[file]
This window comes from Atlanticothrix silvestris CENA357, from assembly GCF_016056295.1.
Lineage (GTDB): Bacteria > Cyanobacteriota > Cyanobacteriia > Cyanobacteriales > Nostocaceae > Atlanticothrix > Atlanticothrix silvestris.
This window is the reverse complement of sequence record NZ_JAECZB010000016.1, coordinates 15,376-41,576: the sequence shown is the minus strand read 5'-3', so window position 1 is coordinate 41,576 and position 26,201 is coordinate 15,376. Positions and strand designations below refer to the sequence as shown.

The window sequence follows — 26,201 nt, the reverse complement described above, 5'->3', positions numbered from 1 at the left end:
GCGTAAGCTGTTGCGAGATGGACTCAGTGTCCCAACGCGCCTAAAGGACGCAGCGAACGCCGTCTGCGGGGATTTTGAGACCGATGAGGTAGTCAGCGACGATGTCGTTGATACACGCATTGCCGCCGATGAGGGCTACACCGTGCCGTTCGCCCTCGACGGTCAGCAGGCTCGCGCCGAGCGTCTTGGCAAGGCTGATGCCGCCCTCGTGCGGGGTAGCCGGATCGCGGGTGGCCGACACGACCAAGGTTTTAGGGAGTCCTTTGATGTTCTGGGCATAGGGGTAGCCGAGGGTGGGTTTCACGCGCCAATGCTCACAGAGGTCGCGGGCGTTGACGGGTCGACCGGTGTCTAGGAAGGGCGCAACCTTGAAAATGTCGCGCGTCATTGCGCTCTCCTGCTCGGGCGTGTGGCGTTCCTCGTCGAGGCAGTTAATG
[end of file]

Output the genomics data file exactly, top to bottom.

This window comes from Atlanticothrix silvestris CENA357, from assembly GCF_016056295.1.
Lineage (GTDB): Bacteria > Cyanobacteriota > Cyanobacteriia > Cyanobacteriales > Nostocaceae > Atlanticothrix > Atlanticothrix silvestris.
This window is the reverse complement of sequence record NZ_JAECZB010000016.1, coordinates 15,376-41,576: the sequence shown is the minus strand read 5'-3', so window position 1 is coordinate 41,576 and position 26,201 is coordinate 15,376. Positions and strand designations below refer to the sequence as shown.

The window sequence follows — 26,201 nt, the reverse complement described above, 5'->3', positions numbered from 1 at the left end:
GCGTAAGCTGTTGCGAGATGGACTCAGTGTCCCAACGCGCCTAAAGGACGCAGCGAACGCCGTCTGCGGGGATTTTGAGACCGATGAGGTAGTCAGCGACGATGTCGTTGATACACGCATTGCCGCCGATGAGGGCTACACCGTGCCGTTCGCCCTCGACGGTCAGCAGGCTCGCGCCGAGCGTCTTGGCAAGGCTGATGCCGCCCTCGTGCGGGGTAGCCGGATCGCGGGTGGCCGACACGACCAAGGTTTTAGGGAGTCCTTTGATGTTCTGGGCATAGGGGTAGCCGAGGGTGGGTTTCACGCGCCAATGCTCACAGAGGTCGCGGGCGTTGACGGGTCGACCGGTGTCTAGGAAGGGCGCAACCTTGAAAATGTCGCGCGTCATTGCGCTCTCCTGCTCGGGCGTGTGGCGTTCCTCGTCGAGGCAGTTAATG